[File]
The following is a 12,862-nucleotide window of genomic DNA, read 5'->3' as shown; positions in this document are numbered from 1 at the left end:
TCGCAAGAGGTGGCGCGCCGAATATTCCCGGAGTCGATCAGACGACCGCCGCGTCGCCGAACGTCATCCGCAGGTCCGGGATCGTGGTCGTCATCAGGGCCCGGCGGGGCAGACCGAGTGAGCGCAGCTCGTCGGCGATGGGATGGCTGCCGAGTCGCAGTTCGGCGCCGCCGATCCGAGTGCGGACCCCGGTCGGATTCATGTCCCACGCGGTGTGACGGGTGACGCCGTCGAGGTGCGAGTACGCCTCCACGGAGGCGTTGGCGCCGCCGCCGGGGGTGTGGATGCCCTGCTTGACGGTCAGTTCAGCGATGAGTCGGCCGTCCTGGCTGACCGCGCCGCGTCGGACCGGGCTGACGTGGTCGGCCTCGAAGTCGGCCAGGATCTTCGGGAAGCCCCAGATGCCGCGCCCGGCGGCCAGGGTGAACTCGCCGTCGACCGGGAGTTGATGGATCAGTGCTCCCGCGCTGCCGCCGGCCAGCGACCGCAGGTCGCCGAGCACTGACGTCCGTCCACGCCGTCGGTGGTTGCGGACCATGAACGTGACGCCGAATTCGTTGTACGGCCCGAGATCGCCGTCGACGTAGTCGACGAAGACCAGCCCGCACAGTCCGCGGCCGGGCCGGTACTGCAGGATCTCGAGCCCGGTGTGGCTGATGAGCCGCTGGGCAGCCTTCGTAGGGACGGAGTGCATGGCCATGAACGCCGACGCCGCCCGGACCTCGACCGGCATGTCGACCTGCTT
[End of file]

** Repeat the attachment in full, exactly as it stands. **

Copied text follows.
The following is a 12,862-nucleotide window of genomic DNA, read 5'->3' as shown; positions in this document are numbered from 1 at the left end:
TCGCAAGAGGTGGCGCGCCGAATATTCCCGGAGTCGATCAGACGACCGCCGCGTCGCCGAACGTCATCCGCAGGTCCGGGATCGTGGTCGTCATCAGGGCCCGGCGGGGCAGACCGAGTGAGCGCAGCTCGTCGGCGATGGGATGGCTGCCGAGTCGCAGTTCGGCGCCGCCGATCCGAGTGCGGACCCCGGTCGGATTCATGTCCCACGCGGTGTGACGGGTGACGCCGTCGAGGTGCGAGTACGCCTCCACGGAGGCGTTGGCGCCGCCGCCGGGGGTGTGGATGCCCTGCTTGACGGTCAGTTCAGCGATGAGTCGGCCGTCCTGGCTGACCGCGCCGCGTCGGACCGGGCTGACGTGGTCGGCCTCGAAGTCGGCCAGGATCTTCGGGAAGCCCCAGATGCCGCGCCCGGCGGCCAGGGTGAACTCGCCGTCGACCGGGAGTTGATGGATCAGTGCTCCCGCGCTGCCGCCGGCCAGCGACCGCAGGTCGCCGAGCACTGACGTCCGTCCACGCCGTCGGTGGTTGCGGACCATGAACGTGACGCCGAATTCGTTGTACGGCCCGAGATCGCCGTCGACGTAGTCGACGAAGACCAGCCCGCACAGTCCGCGGCCGGGCCGGTACTGCAGGATCTCGAGCCCGGTGTGGCTGATGAGCCGCTGGGCAGCCTTCGTAGGGACGGAGTGCATGGCCATGAACGCCGACGCCGCCCGGACCTCGACCGGCATGTCGACCTGCTT